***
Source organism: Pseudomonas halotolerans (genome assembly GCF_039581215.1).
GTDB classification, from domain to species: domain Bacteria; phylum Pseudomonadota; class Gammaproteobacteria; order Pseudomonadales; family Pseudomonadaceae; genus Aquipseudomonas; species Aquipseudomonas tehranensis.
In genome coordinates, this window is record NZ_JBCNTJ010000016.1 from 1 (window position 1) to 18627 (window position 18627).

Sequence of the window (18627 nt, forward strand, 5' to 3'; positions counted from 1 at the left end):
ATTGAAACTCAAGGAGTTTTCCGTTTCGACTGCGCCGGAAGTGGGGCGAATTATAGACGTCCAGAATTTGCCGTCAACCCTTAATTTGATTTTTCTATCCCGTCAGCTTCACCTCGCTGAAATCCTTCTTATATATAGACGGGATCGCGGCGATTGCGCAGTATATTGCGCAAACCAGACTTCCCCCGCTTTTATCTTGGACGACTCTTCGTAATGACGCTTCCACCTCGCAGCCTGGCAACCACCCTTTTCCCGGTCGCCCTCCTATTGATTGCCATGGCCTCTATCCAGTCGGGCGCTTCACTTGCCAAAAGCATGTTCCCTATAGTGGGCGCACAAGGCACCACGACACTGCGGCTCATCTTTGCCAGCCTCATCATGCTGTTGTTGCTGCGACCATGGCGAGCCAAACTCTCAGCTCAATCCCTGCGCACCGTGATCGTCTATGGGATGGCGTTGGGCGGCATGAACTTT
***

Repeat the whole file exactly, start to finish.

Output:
Source organism: Pseudomonas halotolerans (genome assembly GCF_039581215.1).
GTDB classification, from domain to species: domain Bacteria; phylum Pseudomonadota; class Gammaproteobacteria; order Pseudomonadales; family Pseudomonadaceae; genus Aquipseudomonas; species Aquipseudomonas tehranensis.
In genome coordinates, this window is record NZ_JBCNTJ010000016.1 from 1 (window position 1) to 18627 (window position 18627).

Sequence of the window (18627 nt, forward strand, 5' to 3'; positions counted from 1 at the left end):
ATTGAAACTCAAGGAGTTTTCCGTTTCGACTGCGCCGGAAGTGGGGCGAATTATAGACGTCCAGAATTTGCCGTCAACCCTTAATTTGATTTTTCTATCCCGTCAGCTTCACCTCGCTGAAATCCTTCTTATATATAGACGGGATCGCGGCGATTGCGCAGTATATTGCGCAAACCAGACTTCCCCCGCTTTTATCTTGGACGACTCTTCGTAATGACGCTTCCACCTCGCAGCCTGGCAACCACCCTTTTCCCGGTCGCCCTCCTATTGATTGCCATGGCCTCTATCCAGTCGGGCGCTTCACTTGCCAAAAGCATGTTCCCTATAGTGGGCGCACAAGGCACCACGACACTGCGGCTCATCTTTGCCAGCCTCATCATGCTGTTGTTGCTGCGACCATGGCGAGCCAAACTCTCAGCTCAATCCCTGCGCACCGTGATCGTCTATGGGATGGCGTTGGGCGGCATGAACTTT